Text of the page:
Every morning in assembly after the salute to the flag and national anthem a few students go up to read the Quran. SInce for the most part I am completely oblivious, I felt like it would be interesting if not to understand what they are saying, understand at least a little bit of the holy text which they read from. This is especially since the language barrier inhibits me from taking any part in their Islamic studies course. I tried to research this a little bit, with the information available to me. Here it goes…
Unlike other religious texts, the Quran does not represent a chonological narrative of all events, although it does contain stories of specific religious figures and prophets. Because there is no clear beginning or end it is written as poetry or a more rhythmic symbolism. Therefore every other word is connected by rhythm, rhyme, or meaning. In total it is made up of 114 chapters (surahs), each containing their own verses. These patterns found in the text help make it easier to memorize and eventually recite. One of the recitation techniques is known as tajwid, a musical chanting. The other technique, tartil a rhythmic chant, is made to be purposefully simple as to be accessible to any one. Once someone can recite the Quran by heart they are known as hafiz. This is considered a great honor.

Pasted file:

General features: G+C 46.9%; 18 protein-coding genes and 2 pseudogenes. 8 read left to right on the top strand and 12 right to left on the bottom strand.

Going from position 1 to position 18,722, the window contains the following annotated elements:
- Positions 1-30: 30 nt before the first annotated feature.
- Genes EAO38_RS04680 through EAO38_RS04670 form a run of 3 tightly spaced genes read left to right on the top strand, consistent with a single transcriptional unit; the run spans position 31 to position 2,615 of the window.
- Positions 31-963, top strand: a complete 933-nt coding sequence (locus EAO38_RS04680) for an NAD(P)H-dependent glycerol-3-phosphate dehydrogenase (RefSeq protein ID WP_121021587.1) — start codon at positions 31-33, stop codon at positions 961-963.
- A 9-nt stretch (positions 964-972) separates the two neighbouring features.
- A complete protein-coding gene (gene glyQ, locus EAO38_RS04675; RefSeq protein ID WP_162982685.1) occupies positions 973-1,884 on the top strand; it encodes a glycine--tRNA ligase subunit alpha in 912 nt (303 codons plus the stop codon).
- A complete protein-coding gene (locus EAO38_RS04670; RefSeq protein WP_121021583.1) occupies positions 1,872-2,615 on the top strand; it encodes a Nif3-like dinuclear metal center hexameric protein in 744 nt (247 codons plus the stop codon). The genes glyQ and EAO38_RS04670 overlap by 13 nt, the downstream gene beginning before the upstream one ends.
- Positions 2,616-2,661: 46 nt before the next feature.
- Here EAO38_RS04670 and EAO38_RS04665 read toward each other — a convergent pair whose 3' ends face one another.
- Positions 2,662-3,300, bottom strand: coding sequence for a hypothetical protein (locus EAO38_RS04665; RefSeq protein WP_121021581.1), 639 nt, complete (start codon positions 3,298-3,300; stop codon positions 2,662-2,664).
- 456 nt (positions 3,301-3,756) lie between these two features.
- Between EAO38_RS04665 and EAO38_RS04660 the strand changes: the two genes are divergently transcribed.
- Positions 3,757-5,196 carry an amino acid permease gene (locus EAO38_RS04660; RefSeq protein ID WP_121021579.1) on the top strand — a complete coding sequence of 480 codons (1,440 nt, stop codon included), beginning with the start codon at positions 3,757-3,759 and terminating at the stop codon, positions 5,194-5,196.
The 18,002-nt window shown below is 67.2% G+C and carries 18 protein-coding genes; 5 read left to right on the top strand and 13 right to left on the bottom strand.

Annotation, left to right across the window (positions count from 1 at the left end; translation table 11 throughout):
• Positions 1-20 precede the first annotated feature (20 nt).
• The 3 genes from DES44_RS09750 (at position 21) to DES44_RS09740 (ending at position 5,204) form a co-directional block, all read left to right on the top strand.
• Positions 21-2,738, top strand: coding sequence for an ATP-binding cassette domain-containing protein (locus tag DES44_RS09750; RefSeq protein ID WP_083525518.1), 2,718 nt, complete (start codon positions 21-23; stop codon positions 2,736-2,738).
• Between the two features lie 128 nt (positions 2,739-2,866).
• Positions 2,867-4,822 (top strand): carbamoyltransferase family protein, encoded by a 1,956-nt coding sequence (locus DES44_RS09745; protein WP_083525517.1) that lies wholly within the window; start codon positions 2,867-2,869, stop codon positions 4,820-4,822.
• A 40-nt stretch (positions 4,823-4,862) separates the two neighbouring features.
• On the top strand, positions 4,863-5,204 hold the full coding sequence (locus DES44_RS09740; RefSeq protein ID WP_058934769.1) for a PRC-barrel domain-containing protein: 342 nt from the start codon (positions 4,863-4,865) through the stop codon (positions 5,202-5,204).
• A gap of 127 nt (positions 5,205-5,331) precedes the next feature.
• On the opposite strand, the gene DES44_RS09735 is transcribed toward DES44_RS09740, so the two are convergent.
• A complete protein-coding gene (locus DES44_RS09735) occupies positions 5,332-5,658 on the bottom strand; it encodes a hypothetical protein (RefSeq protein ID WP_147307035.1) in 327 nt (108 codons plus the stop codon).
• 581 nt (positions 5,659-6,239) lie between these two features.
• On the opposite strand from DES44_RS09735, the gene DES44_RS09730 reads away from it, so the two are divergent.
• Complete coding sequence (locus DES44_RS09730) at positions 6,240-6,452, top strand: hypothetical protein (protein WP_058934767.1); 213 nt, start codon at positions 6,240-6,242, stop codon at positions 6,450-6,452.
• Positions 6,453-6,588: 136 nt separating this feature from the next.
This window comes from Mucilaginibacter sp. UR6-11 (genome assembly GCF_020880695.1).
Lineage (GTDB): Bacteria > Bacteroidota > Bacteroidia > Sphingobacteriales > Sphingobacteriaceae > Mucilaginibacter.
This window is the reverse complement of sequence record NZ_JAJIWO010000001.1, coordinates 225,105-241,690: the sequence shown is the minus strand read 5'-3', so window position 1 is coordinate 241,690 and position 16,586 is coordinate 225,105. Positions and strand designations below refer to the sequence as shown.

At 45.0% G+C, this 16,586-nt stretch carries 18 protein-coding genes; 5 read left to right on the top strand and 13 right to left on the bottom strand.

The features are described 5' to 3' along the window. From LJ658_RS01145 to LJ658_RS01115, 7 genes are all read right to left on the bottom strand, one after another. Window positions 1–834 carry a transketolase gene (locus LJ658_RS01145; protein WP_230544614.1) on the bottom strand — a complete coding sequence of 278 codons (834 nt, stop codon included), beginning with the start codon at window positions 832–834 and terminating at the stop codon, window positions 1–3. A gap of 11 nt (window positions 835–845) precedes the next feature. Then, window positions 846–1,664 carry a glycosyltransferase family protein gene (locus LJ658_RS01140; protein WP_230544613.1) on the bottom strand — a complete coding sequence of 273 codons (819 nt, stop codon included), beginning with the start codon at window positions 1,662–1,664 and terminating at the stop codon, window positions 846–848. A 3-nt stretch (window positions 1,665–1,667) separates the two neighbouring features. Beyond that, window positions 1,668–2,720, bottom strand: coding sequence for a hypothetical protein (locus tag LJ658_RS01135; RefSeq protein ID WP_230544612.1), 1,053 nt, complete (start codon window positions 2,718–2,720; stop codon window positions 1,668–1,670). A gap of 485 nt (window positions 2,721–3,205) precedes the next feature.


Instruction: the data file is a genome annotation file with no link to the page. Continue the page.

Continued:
For Muslims the Quran represents, the way of nature, holiness, and building blocks of society, serving all humans without confines of gender and race. Much of their holy text is devoted to the spiritual expression of god and powers unexplainable. The Quran keeps track of certain pernicious human behaviors as Hudud. These Hudud set the boundaries of acceptable human behaviors.
After the prophet Mohammed died, people began to study this work, and create commentaries, which began appearing in the 9th century. All of the interpretations must follow the guidelines and teachings of the Sunnah, a living commentary of the Quran from ancient times.